Thanks for reading. Go see a game at Leo D. Here’s one for the road.




THP #18: Huntington

January 4, 2021 – Boston, Massachusetts
Northeastern vs Delaware
Women’s Basketball

Welcome back my friends to the show that never ends. We’re so glad you could attend. Come inside, come inside.” — Karn Evil 9 – First Impresion – Part 2 by Emerson, Lake, & Palmer.

Man, did I miss this. The last time I was inside a gym was back on March 7. I was at Tufts for the second round of the D3 men’s NCAA tournament. The Jumbos held off a talented RPI team to win by nine and advance to the Sweet Sixteen. I was covering the game for the Times Union in Albany.

The gym was packed to the gills. As the final seconds wound down the student section sang along with John Denver’s Take Me Home, Country Roads. I didn’t pay it much mind because I was on deadline and the following week was a big one.

I had assignments in Maine, New York, and Connecticut lined up. And then poof. Five days after I saw Tufts beat the Engineers the whole season got chucked in the bin.

I cried when the NCAA tournament was cancelled. It wasn’t even about the basketball. It was about losing an anchor point in my life that had defined every year for me for more than 20 years.

The opening weekend was almost my personal start to spring. Sure, it may have still been 35 degrees outside, but it was opening Thursday and that meant sunny skies and warmer nights were coming soon.

Every March I could tie the dance back to my memories of chaos growing up. TJ Sorrentine hit it from the parking lot when I was a kid. Ty Rogers and WKU blowing my bracket apart and beating Drake when I was in high school. Picking Norfolk State to beat Missouri because I had a hunch Frank Haith would blow another big game.

Every March tied into the ones before and would into the ones to come. But 2020 had no March. It was devastating.

So far this season I had reached out to contacts I had about picking up work, both written and broadcast. Anything to just get me in a gym. Places I’d worked for years either weren’t playing or weren’t welcoming people inside.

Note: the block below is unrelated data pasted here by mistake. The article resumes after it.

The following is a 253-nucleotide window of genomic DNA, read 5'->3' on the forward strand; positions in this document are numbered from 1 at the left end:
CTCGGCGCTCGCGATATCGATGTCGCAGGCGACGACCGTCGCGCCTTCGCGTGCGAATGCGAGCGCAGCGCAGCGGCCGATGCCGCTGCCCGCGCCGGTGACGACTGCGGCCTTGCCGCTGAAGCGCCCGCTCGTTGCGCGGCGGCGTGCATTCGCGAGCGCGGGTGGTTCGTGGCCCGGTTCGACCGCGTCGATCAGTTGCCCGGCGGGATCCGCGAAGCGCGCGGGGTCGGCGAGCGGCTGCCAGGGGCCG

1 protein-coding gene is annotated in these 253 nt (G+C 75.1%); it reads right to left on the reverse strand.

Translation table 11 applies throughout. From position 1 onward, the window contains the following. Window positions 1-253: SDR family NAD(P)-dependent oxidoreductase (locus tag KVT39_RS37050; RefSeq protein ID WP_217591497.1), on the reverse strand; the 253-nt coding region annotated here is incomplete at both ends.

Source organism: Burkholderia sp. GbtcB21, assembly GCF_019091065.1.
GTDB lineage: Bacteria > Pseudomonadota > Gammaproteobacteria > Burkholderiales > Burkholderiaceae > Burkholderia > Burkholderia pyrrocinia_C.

It was shaping up to be the first winter since 1996, when I was five, that I wouldn’t see a live college basketball game. I got a gig working the PA at one place. Then I got an email that morning that the game was postponed.

Man, did it suck. As I’ve gotten older, college basketball has become an almost spiritual experience of connecting with the land. I’m a New Englander to my core. Born here. Raised here. Married here. Will die here.

This project has been a way for me to get out and see all of New England. All the small towns and little hideaways tucked in corners that I’d never have thought to look. That’s the greatest joy of this. It never matters who wins or loses. What matters is the journey.

And I thought there would be no miles to log or gyms to see this year. It dragged on me like a weight. But, like the song lyric above, college hoops finds a way (for better or worse) to roll on.

. . .

Northeastern is a hockey school through and through. Nothing matters more to the student body than winning the Beanpot, Boston’s annual tournament to crowd the city champion between NU, Harvard, Boston College, and Boston University.

I’ve always been fond of Northeastern. I grew up going to Husky football. Played on a tiny field tucked away in Brookline far from campus, I saw NU’s best teams ever. A 10-2 squad in 2002 that made the NCAA tournament before being upset by Fordham in the first round was the highlight.

Although being 11 and seeing that loss live was crushing. But what was more crushing was when the team was dropped in 2009. I was a freshman at Rhode Island and was at the Huskies’ last ever game, a 33-27 win over the Rams. John Griffin scored Northeastern’s last touchdown, an 18-yard run with 48 seconds left in the third quarter.

At last year’s Beanpot final the students filled more than half of the upper deak at TD Garden and made a ruckus all night long, capped by a rousing rendition of the greatest song ever after the Huskies beat BU in a thrilling 5-4 game.

Even with a student body that comes out to support the teams, basketball does not have much history of success on Huntington Avenue. The men’s team found great success in the 80s led by Reggie Lewis on the court and Jim Calhoun on the sideline, making six NCAA tournaments and winning three tournament games during the decade.

The women have made just one tournament (1999) , and that was back when the program competed in America East and not its current home, the CAA.

Other than that the best team was the 2015 men’s team that won the CAA and gave Notre Dame a heart attack before losing 69-65 in the opening round.

But even without much history, Northeastern does stand out from the crowd. It is one of just four schools in New England (UMass Lowell, Fairfield, and Providence) to have two venues for basketball.